"[Disney] wanted us to go away from that for fear of [upsetting] people who don't believe in evolution," Vaupen said. "We're going to shoot that line but have an alternate just in case down the road we can't go that way."
Something the show did not turn away from during a recent shoot was physical comedy -- specifically, projectile vomit. Baby Charlie splatters Teddy's jacket as her big sister leans in to coo over her. And then there was a suggestion to up the stakes. "Can we take this a little bit further and have the baby spit up on her face?" Bonnett asked. "I would love to just see it right in her face."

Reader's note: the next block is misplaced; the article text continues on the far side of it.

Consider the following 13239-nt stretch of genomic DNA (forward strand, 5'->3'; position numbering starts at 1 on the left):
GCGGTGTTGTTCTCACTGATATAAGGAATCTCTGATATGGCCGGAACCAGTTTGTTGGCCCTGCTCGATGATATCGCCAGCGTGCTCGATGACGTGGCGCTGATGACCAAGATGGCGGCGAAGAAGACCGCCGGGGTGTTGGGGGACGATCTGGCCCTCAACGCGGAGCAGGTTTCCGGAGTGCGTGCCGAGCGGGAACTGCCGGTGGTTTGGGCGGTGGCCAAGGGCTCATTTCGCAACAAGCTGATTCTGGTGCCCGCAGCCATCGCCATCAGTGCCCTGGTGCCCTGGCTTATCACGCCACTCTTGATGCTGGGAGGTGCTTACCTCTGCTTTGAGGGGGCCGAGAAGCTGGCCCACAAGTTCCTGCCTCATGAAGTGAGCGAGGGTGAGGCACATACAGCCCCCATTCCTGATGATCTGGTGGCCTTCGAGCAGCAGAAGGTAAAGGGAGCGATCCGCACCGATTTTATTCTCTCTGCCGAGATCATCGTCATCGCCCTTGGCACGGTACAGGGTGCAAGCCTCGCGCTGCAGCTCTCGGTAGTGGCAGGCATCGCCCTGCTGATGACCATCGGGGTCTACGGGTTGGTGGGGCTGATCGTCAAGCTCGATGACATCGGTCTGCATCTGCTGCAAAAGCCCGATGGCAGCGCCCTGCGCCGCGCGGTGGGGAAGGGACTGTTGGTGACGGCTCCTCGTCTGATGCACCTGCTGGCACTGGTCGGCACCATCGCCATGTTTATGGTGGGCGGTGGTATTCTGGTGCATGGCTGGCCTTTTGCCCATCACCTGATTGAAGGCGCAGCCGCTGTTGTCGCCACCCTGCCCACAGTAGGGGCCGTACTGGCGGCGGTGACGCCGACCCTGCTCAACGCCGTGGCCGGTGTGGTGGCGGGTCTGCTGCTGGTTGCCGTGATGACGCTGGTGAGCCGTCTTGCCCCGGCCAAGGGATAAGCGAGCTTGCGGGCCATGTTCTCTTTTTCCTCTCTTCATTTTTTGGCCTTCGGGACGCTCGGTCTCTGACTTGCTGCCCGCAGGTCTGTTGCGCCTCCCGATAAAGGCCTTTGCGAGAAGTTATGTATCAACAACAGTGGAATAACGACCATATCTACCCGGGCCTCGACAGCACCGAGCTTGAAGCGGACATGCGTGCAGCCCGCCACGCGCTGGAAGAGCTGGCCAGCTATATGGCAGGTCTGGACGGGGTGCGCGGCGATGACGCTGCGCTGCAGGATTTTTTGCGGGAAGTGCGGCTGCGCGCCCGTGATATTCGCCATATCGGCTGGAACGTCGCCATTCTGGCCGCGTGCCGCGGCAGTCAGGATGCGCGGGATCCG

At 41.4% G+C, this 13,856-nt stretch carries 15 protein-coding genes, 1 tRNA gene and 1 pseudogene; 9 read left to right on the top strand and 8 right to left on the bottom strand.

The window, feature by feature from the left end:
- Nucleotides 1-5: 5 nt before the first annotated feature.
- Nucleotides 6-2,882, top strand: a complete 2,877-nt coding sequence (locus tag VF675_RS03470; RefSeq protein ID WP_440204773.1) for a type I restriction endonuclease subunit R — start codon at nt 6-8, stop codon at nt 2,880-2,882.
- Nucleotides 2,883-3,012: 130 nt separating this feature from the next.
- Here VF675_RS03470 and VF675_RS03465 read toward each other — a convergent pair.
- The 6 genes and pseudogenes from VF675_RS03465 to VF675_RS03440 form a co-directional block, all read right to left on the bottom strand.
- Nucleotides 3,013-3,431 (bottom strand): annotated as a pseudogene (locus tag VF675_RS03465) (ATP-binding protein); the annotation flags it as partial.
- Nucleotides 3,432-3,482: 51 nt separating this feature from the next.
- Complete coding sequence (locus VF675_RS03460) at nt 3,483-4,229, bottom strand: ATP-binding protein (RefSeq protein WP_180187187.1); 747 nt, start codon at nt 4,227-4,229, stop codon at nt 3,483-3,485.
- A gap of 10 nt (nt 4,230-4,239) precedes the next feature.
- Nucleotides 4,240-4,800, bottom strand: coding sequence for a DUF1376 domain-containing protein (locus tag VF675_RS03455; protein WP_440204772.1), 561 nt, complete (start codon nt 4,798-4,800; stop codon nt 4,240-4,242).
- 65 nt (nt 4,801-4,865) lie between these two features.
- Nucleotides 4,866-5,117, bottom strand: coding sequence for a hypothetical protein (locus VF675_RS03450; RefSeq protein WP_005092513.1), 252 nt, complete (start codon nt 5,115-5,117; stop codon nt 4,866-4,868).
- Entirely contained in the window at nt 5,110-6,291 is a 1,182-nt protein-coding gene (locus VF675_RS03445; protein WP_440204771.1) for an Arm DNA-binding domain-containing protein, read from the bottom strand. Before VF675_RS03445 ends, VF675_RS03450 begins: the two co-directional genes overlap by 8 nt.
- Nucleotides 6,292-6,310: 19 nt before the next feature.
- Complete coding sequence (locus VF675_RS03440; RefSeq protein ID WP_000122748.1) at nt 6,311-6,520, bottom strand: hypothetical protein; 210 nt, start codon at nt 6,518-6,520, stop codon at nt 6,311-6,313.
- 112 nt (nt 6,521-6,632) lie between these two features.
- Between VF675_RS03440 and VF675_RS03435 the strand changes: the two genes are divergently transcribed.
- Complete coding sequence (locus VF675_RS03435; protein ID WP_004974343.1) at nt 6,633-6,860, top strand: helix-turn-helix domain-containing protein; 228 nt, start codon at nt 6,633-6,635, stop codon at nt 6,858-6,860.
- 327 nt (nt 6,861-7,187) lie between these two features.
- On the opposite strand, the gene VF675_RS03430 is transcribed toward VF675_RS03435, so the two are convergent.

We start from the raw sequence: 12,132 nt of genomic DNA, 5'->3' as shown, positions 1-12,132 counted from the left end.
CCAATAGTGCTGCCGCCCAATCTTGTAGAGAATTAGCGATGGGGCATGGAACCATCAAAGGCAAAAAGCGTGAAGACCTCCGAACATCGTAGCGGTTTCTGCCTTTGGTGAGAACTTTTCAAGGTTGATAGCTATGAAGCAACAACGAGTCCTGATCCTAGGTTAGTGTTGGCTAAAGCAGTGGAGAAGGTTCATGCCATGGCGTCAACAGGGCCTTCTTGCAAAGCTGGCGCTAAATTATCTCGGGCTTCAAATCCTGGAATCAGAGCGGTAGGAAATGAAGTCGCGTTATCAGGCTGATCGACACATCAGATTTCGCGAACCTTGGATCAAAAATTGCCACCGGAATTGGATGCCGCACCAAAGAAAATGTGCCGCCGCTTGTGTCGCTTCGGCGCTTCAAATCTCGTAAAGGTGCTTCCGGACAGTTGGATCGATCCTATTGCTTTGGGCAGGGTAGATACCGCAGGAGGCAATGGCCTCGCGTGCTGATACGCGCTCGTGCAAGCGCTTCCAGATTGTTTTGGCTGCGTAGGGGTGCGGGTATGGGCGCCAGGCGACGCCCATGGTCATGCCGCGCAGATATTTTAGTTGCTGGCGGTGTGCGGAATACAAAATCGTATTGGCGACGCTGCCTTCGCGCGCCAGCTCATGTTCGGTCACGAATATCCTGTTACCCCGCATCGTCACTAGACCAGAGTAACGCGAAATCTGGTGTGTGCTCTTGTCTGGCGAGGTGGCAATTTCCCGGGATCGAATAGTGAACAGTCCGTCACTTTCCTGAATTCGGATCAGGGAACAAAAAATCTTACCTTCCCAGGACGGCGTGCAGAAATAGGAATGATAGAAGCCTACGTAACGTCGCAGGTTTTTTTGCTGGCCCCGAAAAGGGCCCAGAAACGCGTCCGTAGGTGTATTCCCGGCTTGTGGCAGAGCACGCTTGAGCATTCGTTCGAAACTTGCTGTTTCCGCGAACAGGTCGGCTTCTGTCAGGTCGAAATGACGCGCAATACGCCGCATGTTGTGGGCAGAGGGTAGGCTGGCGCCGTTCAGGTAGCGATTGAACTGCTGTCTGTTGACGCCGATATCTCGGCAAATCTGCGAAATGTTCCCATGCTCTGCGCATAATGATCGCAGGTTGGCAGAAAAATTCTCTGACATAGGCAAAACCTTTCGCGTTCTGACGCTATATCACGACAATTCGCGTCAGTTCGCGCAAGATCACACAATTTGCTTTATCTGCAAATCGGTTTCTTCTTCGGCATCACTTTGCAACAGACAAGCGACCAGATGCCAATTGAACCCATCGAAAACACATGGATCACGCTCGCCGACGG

Dan Staley, a veteran television writer and one of the show's executive producers, wondered whether that would be excessive. "Not for our audience," Bonnett replied. "You've got to give them that punch."
The show also didn't flinch when it came to an airborne baby. One scene called for the baby-toting father to trip down the stairs, momentarily launching the little one (who is safely caught moments later). Like anything else in the carefully controlled world of Disney, the comic idea was focus-tested to assure that it drew the desired response: laughter.